The new look of the outdoor coffee drinker

I’M not quite sure why it bothered me more than other similar incidents that weekend.
EDITOR'S PERSPECTIVE: The new look of the outdoor coffee drinkerEDITOR'S PERSPECTIVE: The new look of the outdoor coffee drinker
EDITOR'S PERSPECTIVE: The new look of the outdoor coffee drinker

Stuck in traffic, on the way to Leeds to watch a gig, I had spotted her wandering between the lanes of traffic. She had a pained luck on her face and was clutching a coffee cup with both hands as if to extract as much heat from it as she could.

It was cold and raining, yet the cup contained no hot liquid, just a few pennies she had managed to persuade drivers in the long unmoving line of traffic to part with.

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I confess to hoping the lights would change before she got to my car – and it makes me wince knowing I had that reaction, brief as it was - but they didn’t and I caught her eye and capitulated, winding down the window and handing her a coin. I drove off feeling bad about the disparity in our situations and the fact that my paltry donation would make little or no difference.

You are told to offer food or a non-alcoholic drink rather than money, but it’s a difficult conundrum.

Later in Leeds I saw perhaps 50 homeless people during the day, most slumped in doorways, keeping out of the rain. I noticed some had drinks, one had a sandwich, another a sausage roll or something similar. They obviously didn’t have anywhere to go though. Surely they wouldn’t be out in this sort of weather if they did? A cup of coffee may warm them up for a while, but not for long.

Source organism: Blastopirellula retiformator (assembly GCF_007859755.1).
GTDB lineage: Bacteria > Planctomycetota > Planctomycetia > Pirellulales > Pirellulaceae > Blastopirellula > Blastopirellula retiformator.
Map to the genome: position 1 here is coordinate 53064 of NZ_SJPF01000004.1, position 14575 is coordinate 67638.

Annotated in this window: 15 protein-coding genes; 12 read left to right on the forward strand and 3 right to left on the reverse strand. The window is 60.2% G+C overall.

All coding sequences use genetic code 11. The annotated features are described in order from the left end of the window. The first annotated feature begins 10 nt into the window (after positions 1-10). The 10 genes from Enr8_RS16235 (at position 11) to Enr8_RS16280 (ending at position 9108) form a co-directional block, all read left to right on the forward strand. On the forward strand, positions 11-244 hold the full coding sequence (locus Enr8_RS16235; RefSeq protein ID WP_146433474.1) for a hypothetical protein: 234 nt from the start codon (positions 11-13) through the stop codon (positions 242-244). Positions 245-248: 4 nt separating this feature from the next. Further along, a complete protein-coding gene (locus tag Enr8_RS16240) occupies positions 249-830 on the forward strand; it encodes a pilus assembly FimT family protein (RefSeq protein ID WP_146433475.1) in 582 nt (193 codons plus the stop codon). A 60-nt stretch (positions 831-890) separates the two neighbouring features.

Some would have been in that situation through drink or drug problems, there may be family issues, but mostly it’s a sign of the times and closing down services and support only serves to push the problem out onto the streets and in your face. Maybe we need to see it though.

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I spotted a bloke, who was standing against the wall of a bar I was heading into. Like the woman earlier, he was also clutching a cup with both hands. Yes, like he was trying to extract as much heat out of it as he could. He wasn’t though, and not because he was hoping I was about to drop some change into his recyclable drinks container. In fact, if I had done it would have seriously annoyed him for he didn’t need my charity – again the word disparity – as the smug look he wore above his snug body-warmer told me he was a discerning coffee drinker who had just splashed out £4 or so on some form of drink ending with -ccino.

The longer the day went on, the more I noticed this and, aside from not lying down in the doorway of a closed down shop the difference seemed minimal, yet was anything but.

I know a coffee isn’t the greatest extravagance – and who am I to talk, I was off for a “proper” drink” – but those walking around gripping a mug of steaming liquid while someone else was freezing to death – and I know, some of them have ‘”brought it on themselves” etc – looked wrong, when actually they shouldn’t have.

There shouldn’t be anyone freezing to death on the streets in 2024. The smug-looking coffee drinker may be only one lost pay day away from drinking in a doorway too.

He probably doesn’t believe that though and maybe that’s why the ones that do drink indoors. To avoid being seen. It’s the guilt that does that.

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